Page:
The company, co-founded in 2012 with John Legend and Ty Stiklorius, focuses its storytelling on multi-cultural content. Its credits include: “Jesus Christ Superstar Live!,” WGN’s “Underground” and “La La Land.”
When the coronavirus pandemic forced a shutdown, Jackson, like many other producers, didn’t stop working — he pivoted. During the pandemic, Jackson relied on Zoom and scouting for safe filming locations to produce “John Legend and Family: A Bigger Love Father’s Day,” while developing other projects when Hollywood reopens.
Below, Jackson provides insight into how he’s been navigating production restart in a pandemic landscape, and the stories Get Lifted Film Co. has been highlighting long before the Black Lives Matter movement.
How are you navigating your way around and what do you see the new norm being like on set?
There’s going to be COVID-19 testing. Craft services will never be the same again. In fairness, we haven’t gone back to a location and we haven’t shot yet. We’re focused on our development, and it’s about the timing of our projects.
We shot John Legend’s Father’s Day special for ABC during the pandemic. A lot of that was about using Zoom technology and finding a couple of locations where there weren’t any humans, except for the people we walked into the space with. Everyone was tested daily, you cross your fingers and you go.
What impact will this have on production costs and insurance, and when you’re on set, hoping crew stick to the confines of the set bubble, not sneaking off for pool parties and putting cast and crew at risk?
I know that’s going to be a part of production budgets, and it’s going to be something that has to be accounted for.
There is a company called World Back to Work and there are a few companies out there that deal with all things COVID-19 that are emerging. They handle everything from daily testing to medical staff, and that’s the new normal now until we know how to combat this pandemic and the virus. I don’t know what else to do except for daily testing.
I liken it to the NBA with the bubble. They get tested daily and you trust those people to stay in the bubble and not sneak out for a meal.
I’ve heard about movies that were shot in quarantine with one location. They commuted from there to a little housing compound that they had — only the actors and the necessary people there. They did their makeup. I know with that particular production, they all played by the rules and everyone trusted one another and everyone does what they’re supposed to do, and they delivered a film.
What kind of stories do you foresee Hollywood telling moving forward?
I can’t speak for the whole community but I can speak for my company. Our approach is pretty simple in that we like a good story and we like to have stories that are rooted and grounded in some sort of truth for the most part.
The pandemic happened, and as we develop stories, we’re going to be telling stories post-COVID and how we imagine what it looks like with the vaccine and things in place, and some are going to happen while this is still happening.
The thing is, we don’t know ultimately when you’re going to shoot something, so we don’t know what the reality of the world is going to look like when they say you’re greenlit and ready to go
We are developing some projects that are made to shoot during COVID-19 like the Father’s Day special where we utilize the technology that people are using right now, which is Zoom, and finding those locations that are willing to open up for you for the day, as long as you’re practicing the right protocols. But just as far as pure creative, it’s a case by case basis depending on the story you’re trying to tell.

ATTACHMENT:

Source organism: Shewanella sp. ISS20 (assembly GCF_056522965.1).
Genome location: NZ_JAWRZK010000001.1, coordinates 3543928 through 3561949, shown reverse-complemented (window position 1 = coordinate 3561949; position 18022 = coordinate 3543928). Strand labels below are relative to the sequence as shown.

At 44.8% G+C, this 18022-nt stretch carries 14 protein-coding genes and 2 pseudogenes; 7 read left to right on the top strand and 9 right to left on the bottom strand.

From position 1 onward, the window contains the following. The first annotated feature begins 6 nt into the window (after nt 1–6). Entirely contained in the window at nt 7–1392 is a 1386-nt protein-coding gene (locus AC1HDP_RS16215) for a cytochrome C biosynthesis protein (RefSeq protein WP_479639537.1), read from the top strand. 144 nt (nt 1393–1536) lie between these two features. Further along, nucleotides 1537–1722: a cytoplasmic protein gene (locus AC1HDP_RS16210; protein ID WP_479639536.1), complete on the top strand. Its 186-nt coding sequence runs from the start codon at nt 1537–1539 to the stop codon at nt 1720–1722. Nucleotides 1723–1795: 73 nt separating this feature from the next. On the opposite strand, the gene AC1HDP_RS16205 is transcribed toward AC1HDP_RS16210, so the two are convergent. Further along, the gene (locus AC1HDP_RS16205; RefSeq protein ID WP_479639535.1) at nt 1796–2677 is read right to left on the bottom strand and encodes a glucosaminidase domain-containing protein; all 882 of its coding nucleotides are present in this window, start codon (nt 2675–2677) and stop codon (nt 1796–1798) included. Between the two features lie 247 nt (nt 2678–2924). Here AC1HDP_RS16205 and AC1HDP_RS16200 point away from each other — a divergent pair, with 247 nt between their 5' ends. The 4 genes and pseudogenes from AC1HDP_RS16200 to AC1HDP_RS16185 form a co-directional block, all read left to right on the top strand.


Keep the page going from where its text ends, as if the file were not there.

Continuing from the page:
There’s a spotlight on Hollywood on how we tell diverse stories, especially since the Black Lives Matter movement, do you feel there’s a change in the air?
Within the infrastructure of Hollywood from the top down, there’s this way of doing business and the types of stories that studios and networks feel they can market and sell and make money off of. They’ve never looked at other people’s stories with much intention behind ever making them.
I don’t think it was a lack of acknowledging that there were differences out there and other people had stories to tell. I don’t think it fit the business model.
I think the timing of the pandemic, with so many people stuck in their houses, seeing George Floyd on their TV — it was something you could not hide from. People couldn’t say that they were at work or just weren’t paying attention. It was a real thing happening in real-time in front of their houses.
Within the Disney eco-system, I’ve seen a lot of action as far as new hires and senior-level positions. We just sold a show to ABC with Nia Long as the lead. They have a history of doing these shows with Kerry Washington and Viola Davis, and they’re not backing down.
What stories is your company striving to tell as we have conversations about diversity and representation?
We’ve always been very unapologetically Black in how we navigate Hollywood. There are all kinds of races of people, with diversity within those races and there are so many different stories to tell.
For Get Lifted, it’s business as usual. We’ve always had an eye on looking to find writers and directors of color. That’s always been an initiative of ours.
As a Black-owned company, we felt a responsibility that would put on ourselves to always try to highlight females and people of color throughout all of our productions. I think we’re always going to keep focused on that — multicultural storytelling.
We love stories that are grounded and representative of the community and give people a lens into a world or person that they may not otherwise have. That’s important to us whether it’s TV, film, theater or documentary that people walk away from a Get Lifted project feeling they’ve learned something.